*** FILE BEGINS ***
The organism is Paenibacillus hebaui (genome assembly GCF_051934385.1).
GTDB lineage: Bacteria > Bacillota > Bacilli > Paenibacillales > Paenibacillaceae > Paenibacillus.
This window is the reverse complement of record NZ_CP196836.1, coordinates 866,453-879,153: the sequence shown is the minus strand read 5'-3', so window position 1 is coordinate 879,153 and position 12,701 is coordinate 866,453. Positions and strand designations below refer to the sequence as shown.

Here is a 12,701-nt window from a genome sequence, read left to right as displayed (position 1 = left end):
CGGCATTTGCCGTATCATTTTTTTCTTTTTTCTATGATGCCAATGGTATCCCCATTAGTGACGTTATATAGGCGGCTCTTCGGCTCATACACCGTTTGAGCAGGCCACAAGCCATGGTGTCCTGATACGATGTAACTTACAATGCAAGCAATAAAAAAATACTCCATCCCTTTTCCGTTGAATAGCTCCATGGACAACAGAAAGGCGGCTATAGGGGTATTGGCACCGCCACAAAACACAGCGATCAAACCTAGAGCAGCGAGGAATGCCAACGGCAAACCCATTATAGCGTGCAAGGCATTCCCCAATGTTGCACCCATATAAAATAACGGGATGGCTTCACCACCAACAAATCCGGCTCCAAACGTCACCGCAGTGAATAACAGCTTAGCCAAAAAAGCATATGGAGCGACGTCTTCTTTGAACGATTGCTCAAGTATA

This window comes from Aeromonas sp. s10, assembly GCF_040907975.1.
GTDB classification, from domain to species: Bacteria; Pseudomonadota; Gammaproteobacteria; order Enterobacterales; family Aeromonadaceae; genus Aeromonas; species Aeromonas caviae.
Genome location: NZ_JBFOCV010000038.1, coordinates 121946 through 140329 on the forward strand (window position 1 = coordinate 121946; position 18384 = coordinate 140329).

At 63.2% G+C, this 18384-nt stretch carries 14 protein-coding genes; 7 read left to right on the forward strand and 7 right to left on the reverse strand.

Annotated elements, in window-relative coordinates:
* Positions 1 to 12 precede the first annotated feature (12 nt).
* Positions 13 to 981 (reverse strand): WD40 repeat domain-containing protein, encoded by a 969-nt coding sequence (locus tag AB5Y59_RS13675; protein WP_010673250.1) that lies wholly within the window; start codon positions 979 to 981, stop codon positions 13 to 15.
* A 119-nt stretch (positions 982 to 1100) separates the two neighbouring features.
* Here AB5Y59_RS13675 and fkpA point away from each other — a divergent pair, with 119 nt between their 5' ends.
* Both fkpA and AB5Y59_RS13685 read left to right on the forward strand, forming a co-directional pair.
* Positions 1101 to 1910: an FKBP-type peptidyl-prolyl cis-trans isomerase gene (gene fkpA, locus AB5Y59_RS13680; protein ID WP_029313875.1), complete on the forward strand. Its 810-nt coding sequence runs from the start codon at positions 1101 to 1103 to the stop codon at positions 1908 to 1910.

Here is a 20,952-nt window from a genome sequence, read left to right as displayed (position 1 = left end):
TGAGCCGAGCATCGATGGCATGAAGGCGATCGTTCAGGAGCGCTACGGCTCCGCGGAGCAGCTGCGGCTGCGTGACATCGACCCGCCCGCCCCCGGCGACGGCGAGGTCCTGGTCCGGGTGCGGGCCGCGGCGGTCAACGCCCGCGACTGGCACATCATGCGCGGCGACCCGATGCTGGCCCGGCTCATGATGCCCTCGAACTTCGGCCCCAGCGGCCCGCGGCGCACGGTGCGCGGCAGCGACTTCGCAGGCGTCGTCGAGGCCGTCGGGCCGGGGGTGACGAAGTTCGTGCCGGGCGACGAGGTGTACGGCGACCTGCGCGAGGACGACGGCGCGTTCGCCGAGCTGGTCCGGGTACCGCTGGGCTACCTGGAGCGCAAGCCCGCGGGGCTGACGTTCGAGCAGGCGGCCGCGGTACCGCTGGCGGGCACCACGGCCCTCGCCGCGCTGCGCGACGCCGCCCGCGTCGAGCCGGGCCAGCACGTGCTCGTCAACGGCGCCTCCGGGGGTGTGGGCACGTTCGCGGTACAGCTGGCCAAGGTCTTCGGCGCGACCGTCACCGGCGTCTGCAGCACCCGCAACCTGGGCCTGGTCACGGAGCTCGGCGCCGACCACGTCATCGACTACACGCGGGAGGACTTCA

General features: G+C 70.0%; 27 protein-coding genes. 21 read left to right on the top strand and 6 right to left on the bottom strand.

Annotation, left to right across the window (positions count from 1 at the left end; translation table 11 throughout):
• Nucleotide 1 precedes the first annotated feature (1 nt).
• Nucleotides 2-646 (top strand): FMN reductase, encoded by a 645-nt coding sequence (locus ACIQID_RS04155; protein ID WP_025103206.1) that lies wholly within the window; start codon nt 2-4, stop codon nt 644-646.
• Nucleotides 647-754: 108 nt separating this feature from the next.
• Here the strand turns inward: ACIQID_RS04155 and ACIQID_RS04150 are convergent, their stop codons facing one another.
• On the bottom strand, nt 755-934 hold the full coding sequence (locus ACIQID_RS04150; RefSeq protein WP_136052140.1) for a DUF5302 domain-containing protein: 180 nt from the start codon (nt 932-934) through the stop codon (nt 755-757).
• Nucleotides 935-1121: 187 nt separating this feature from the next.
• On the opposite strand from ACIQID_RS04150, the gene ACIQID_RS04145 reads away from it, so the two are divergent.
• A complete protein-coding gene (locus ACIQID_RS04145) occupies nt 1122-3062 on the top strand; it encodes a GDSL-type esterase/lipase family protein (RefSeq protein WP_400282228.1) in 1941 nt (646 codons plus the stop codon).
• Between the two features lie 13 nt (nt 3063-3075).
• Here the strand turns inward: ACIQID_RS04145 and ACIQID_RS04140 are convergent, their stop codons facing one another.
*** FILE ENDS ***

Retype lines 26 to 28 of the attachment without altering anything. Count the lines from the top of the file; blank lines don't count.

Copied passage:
• Nucleotides 935-1121: 187 nt separating this feature from the next.
• On the opposite strand from ACIQID_RS04150, the gene ACIQID_RS04145 reads away from it, so the two are divergent.
• A complete protein-coding gene (locus ACIQID_RS04145) occupies nt 1122-3062 on the top strand; it encodes a GDSL-type esterase/lipase family protein (RefSeq protein WP_400282228.1) in 1941 nt (646 codons plus the stop codon).